Driver’s Licenses for Immigrants Strengthens Families and the Economy

Across the nation, families, business owners, and police officers are calling on lawmakers to bring fairness to all in need of driver’s licenses – an item that many simply take for granted as an award for learning the rules of the road.

Drivers license copyBut for millions of undocumented residents throughout the U.S., the denial of this basic driving privilege has stifled their way of life.

Regardless of citizenship status, all can agree that daily activities require driving. Basic tasks like getting to and from medical care facilities, taking or picking up children from school, participating in family curricular activities, and traveling to and from work, unduly burdens the unlicensed. It also strains states’ limited financial resources.

Denying driver’s licenses to undocumented residents is a law that creates more harm than good and it needs to be changed.
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Tipping Subminimum Wage in Favor of Workers

When you go out to dinner at a restaurant you might ask for salad dressing on the side, whether the carrots are organic, or if the chicken is free range, but do you ever ask the restaurant owner if her employees make a living wage?

Waitresses and waiters are the largest group of tipped workers in the United States; they also struggle with a significantly higher rate of poverty than the rest of the workforce. Tipped workers are also more likely to be women and people of color, contributing to the broader race and gender wage gaps.Tips

While the federal minimum wage is $7.25 cents per hour, the tipped minimum wage has been frozen at just $2.13 per hour for the last 23 years. Seven states don’t have a separate tipped minimum wage, and some have higher tipped wages than the federal figure, however, tipped workers in most states rely on tips from customers to round out the rest of their salary.

When the economy is slow or when weather keeps customers at home, tipped workers see their hours cut and tips shrink, causing many to turn to public support just to stay afloat. Food servers collect food stamps at twice the rate of the U.S. workforce as a whole, and are three times more likely to live below the poverty line. Read more

Beyond Cellblocks: Reducing Criminalization, Promoting Health Care Access & Racial Justice

This is the first in a series of webinars on ending criminalization of everyday life that will be offered by the Alliance for a Just Society. The Alliance is a national research, policy and organizing network focused on social justice, including ending racial disparity and promoting health equity.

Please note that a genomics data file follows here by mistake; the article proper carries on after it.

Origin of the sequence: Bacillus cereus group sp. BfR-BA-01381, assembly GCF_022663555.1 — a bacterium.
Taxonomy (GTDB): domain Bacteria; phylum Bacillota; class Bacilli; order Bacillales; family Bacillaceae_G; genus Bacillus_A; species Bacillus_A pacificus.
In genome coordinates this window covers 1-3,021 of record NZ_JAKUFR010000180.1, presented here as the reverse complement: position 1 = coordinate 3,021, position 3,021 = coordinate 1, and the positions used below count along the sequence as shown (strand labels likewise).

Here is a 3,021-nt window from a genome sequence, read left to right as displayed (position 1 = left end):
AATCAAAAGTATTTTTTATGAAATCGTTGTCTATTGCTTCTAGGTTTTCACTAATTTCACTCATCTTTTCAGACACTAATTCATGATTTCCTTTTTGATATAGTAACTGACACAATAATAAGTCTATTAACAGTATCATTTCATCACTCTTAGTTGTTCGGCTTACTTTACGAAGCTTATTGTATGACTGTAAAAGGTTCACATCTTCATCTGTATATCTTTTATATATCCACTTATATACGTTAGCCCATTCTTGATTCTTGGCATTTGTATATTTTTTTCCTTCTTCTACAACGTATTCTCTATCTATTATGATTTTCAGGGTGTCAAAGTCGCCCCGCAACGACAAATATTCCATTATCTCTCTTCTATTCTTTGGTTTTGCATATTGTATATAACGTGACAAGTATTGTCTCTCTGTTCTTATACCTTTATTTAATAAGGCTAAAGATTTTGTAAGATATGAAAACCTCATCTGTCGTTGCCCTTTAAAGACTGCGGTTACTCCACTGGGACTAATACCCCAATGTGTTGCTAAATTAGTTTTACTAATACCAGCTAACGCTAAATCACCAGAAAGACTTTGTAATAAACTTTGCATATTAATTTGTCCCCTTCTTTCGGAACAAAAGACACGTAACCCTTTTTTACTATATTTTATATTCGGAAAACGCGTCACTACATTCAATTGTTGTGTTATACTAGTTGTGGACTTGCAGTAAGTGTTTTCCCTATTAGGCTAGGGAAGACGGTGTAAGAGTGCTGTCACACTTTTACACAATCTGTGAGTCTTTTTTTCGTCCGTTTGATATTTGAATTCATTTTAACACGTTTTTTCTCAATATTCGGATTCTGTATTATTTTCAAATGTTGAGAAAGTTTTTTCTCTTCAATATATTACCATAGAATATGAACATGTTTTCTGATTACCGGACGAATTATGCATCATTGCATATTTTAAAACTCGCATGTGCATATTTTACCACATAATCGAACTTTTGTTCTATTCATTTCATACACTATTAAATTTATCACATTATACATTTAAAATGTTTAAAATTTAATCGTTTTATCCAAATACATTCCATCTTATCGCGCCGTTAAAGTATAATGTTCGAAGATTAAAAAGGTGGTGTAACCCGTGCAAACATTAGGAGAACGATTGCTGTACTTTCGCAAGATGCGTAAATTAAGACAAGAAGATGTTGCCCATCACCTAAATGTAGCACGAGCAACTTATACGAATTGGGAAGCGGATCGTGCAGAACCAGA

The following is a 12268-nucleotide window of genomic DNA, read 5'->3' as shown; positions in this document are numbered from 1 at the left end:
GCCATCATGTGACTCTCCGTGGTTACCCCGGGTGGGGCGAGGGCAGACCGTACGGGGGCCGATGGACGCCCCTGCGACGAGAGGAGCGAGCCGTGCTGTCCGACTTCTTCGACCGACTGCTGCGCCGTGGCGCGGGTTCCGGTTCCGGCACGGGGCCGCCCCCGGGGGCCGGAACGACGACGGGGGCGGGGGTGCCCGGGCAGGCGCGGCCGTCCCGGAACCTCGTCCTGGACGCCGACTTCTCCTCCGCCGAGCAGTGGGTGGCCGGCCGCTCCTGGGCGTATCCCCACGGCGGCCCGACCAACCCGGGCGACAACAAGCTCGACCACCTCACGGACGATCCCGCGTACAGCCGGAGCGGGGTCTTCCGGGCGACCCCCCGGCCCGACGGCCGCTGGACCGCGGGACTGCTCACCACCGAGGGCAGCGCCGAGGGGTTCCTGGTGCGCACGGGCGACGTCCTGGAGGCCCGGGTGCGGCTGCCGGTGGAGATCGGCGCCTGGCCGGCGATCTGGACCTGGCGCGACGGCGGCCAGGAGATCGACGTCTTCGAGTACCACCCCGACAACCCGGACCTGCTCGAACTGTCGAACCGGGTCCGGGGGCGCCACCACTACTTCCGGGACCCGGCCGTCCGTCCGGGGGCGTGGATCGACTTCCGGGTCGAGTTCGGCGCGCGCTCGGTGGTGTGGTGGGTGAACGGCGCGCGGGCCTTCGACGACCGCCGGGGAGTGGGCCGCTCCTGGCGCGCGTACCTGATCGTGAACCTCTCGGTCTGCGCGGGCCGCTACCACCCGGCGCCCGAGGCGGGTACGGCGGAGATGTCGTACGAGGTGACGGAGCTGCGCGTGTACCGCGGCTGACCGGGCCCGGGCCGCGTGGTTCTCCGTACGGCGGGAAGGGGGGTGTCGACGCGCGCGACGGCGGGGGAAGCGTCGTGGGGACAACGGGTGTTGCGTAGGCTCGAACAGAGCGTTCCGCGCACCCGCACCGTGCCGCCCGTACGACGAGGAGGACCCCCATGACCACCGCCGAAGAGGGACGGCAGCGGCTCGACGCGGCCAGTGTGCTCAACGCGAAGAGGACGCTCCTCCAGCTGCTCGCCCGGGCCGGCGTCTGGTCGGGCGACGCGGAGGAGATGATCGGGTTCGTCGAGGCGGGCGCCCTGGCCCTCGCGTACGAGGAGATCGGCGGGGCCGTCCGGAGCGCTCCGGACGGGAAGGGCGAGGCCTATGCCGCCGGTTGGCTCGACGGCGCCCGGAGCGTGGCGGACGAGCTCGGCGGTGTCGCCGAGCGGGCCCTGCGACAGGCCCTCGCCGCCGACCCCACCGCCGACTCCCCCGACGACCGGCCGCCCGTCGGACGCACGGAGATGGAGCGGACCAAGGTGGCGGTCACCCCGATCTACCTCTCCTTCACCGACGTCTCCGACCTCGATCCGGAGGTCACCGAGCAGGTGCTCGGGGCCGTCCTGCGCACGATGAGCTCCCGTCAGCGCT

Like many other cities, Seattle has long struggled to address public safety concerns raised by low-level public drug sales, drug use, and prostitution. LEAD was created after Seattle elected officials, public defenders, and community and business groups collectively reached a point of exhaustion, recognizing that status quo of drug law enforcement was failing.

This webinar discusses the origins of LEAD, how it operates, how and when it will be formally evaluated, and prospects for replication in other communities. You can watch both halves in the player below.

RELATED READING: Listen to NPR Seattle’s report on the Seattle Police Department’s new policy. Read more

Expanding Health Care Coverage With Federal Funds In Idaho Will Create Economy-Boosting Jobs

Medicaid report jobsIf Idaho accepts federal funds to expand Medicaid coverage, an estimated 88,000 state residents will gain health insurance.  In addition, accepting the federal funding will also create jobs  more than 16,000 jobs and boost the Idaho economy, according to a new report by the Alliance for a Just Society. The report was released today by Idaho Community Action Network.

According to an analysis by University of Idaho economist Steven Peterson, if Idaho adopts the health coverage expansion in 2014, the new spending on health care services and its ripple effects will create 16,337 jobs in the state and increase total compensation by $567 million (in constant 2012 dollars) in 2024. The majority of jobs will be in the health care fields, but others will be created in food and lodging, social services, business services, transportation and construction.
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2014 Advanced Native Organizers Training

The Alliance for a Just Society’s Native Organizing Alliance is pleased to announce our annual Native Organizers Training this spring! Sponsored by the Communities Creating Healthy Environments Initiative, this is a four day intensive workshop on community organizing that covers building and leveraging people-power,76848_10202867522349938_1685908019_n campaign planning, community led policy change; and how to use our stories to win battles.

This workshop focuses on skill building while recognizing the considerations of organizing in Indian Country. Because of historic underfunding in Indian Country, organizing infrastructure is lacking. This training is an opportunity to bolster that infrastructure through relationship building, peer support and coordination with other Natives who are doing community organizing. This workshop prepares organizers for leading a community driven campaign on the issues and concerns that are relevant to Indian Country. Read more

An Open Letter to the Prosecutor in the Case of Jordan Davis

Rinku Sen, president and executive director of Race Forward, wrote an open letter to the prosecutor, Angela Corey, and the legal community in connection with the Jordan Davis killing. The Alliance for a Just Society is proud to be among those adding their names to the list of signers in support. Please click the link at the end of the letter and add your name:JD km crop